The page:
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U of L students submit record number of Peace Corps applications

By on March 7, 2013
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By Simon Isham–

Laura Fonseca

Laura Fonseca, regional recruiter for the Peace Corps.

Applications to the Peace Corps coming from the University of Louisville are at a record high, according to officials from the Chicago regional office.Peace Corps Regional Representative Laura Fonseca is responsible for recruiting across Kentucky and Southern Indiana. During the first and third Fridays of every month, Fonseca has office hours at U of L. It was she who noticed the change.

“It’s not necessarily that U of L students are applying more than students from other colleges, but the trend is growing,” she said. “Over the past couple of years, we’ve seen somewhat of an increase, but this year it was the biggest increase. Almost double as many students as I’ve had in the past.”

Because her office is located in the Career Development Center, Fonseca said that her officemates have been instrumental in the growth of student interest in the Peace Corps.

“They tell (their advisees) that this is a career move. This isn’t just a temporary job or volunteer opportunity. It’s a really big step forward for students. And then, as more students apply, they tell their friends about it,” she said. “And the students whom I’ve been interviewing have been more prepared than they’ve been in the past.”
Fonseca herself is a former Peace Corps volunteer. She traveled to Ukraine with her husband, Keith Sims, who is currently enrolled at the Kent School of Social Work.

U of L recently observed Peace Corps Week, a national event which was held from Feb. 26 through Mar. 2. The schedule revolves around the date that President John F. Kennedy signed the executive order which created the organization — Mar. 1, 1961. The week is intended to raise awareness of the activities of the Peace Corps and to celebrate the contributions of Peace Corps volunteers worldwide.

Volunteers spend the first three months of their term in an intensive learning program about the language and culture of their chosen country while in that country. The next two years are spent working on projects within assigned communities.

The Cardinal spoke to three U of L alumni, who are also Peace Corps volunteers, to find out why U of L students have recently become more interested in service. One of the graduates has already served, one is currently serving, and one will depart this week.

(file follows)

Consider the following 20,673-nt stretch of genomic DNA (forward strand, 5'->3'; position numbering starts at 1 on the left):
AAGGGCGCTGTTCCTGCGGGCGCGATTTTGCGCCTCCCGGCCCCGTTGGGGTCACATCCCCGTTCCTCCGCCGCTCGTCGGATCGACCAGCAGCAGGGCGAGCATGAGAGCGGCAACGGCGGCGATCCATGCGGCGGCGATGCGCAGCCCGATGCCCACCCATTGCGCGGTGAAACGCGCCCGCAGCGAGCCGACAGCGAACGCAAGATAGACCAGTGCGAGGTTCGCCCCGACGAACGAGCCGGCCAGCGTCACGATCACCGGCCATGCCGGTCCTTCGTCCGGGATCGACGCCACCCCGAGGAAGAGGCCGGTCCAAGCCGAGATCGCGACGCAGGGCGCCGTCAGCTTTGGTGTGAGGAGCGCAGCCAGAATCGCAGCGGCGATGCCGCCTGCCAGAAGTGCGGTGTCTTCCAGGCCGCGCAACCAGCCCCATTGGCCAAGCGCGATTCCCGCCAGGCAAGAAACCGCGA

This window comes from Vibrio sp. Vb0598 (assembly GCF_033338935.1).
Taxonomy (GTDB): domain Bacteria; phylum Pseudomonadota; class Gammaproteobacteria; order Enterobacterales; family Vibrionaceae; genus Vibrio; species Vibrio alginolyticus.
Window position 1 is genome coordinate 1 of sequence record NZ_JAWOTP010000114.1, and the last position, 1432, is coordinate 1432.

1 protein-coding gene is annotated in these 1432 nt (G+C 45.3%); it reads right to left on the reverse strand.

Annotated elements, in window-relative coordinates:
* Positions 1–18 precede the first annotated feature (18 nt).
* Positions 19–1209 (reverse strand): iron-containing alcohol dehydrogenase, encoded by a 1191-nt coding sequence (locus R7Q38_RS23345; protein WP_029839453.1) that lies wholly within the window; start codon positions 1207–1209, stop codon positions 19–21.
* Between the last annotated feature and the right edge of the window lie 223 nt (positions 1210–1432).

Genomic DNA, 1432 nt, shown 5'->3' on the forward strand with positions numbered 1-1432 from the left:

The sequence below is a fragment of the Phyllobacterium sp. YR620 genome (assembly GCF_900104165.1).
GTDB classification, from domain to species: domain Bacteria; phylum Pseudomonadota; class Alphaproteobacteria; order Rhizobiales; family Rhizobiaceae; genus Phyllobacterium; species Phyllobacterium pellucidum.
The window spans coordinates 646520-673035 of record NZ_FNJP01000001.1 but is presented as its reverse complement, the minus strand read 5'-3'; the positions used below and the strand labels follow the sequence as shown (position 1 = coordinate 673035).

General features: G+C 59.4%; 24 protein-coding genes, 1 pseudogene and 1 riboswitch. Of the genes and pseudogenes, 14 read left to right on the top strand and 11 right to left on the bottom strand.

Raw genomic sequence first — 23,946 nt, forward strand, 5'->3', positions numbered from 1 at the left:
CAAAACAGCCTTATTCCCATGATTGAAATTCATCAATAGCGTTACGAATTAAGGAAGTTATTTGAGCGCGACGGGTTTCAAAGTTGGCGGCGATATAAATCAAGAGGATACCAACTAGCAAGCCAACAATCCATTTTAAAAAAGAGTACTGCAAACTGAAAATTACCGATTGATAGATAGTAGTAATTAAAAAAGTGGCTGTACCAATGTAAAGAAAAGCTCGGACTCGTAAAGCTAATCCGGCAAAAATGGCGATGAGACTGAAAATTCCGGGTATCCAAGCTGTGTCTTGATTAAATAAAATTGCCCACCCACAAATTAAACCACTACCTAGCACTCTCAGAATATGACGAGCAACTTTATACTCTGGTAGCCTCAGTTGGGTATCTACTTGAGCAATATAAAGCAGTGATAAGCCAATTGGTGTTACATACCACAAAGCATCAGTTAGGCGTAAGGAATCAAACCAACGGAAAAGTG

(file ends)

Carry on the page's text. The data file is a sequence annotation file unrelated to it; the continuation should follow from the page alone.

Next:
Brittany Dickens graduated U of L in 2011. She will be heading to Jamaica, where she will be aiding in an agricultural forestry initiative. Although she has decided to spend two years in a foreign country, Dickens has never left the United States. She said she has put her faith in the Peace Corps to have her best interests in mind.
“I’m not nervous about anything there,” she said. “I’m so excited just to get there … I know that once I get there, I’m just going to fall in love with it and know that it’s exactly where I’m supposed to be.”

Ben Bowman is a 2011 University of Louisville graduate and Peace Corps volunteer who is currently serving in a rural aquaculture promotion program in Zambia. He chose it because he said he had always wanted the classic Peace Corps experience, and claims that he’s getting it.

“I’m much more capable than I ever thought I was. Going from a typical daily schedule complete with social norms that I felt entirely comfortable with in the States, I was tossed into a completely new world without electricity or running water, many languages, a whole new set of social structures and behaviors, new people and friends … I’m not going to lie, these changes have been difficult and more stressful than I have imagined, but it is my life now, and I’m loving it!” he said.

Nick Tenorio graduated from U of L in 2006. Though he is now a Navy photographer, Tenorio served two terms in the Peace Corps — once in Uganda and once in Jamaica, working on sports-related projects both times.

Tenorio said his U of L degree played a part in his decision to join the Peace Corps “in the way that any liberal arts education exposes you to new ideas and new types of people. Experiences and stories shared with me by friends and colleagues gave me the inspiration and courage to undertake such an adventure. Generally, though, my interest in the Peace Corps was inspired by a broad interest in other cultures and a rejection of the idea that an energetic, idealistic, young graduate should begin his career stuck behind a desk.”

There will be an open information session about Peace Corps service at U of L in late April. Students who are interested in receiving more information before April may contact Laura Fonseca at 502-533-8808.

About Simon Isham

Simon Isham is the Editor-in-Chief of The Louisville Cardinal, where he has worked since 2012. For his reporting at the Cardinal, he has won awards from the Kentucky Press Association and the Louisville chapter of the Society of Professional Journalists. He has also written for LEO Weekly and Insider Louisville. He will graduate in December, 2014.

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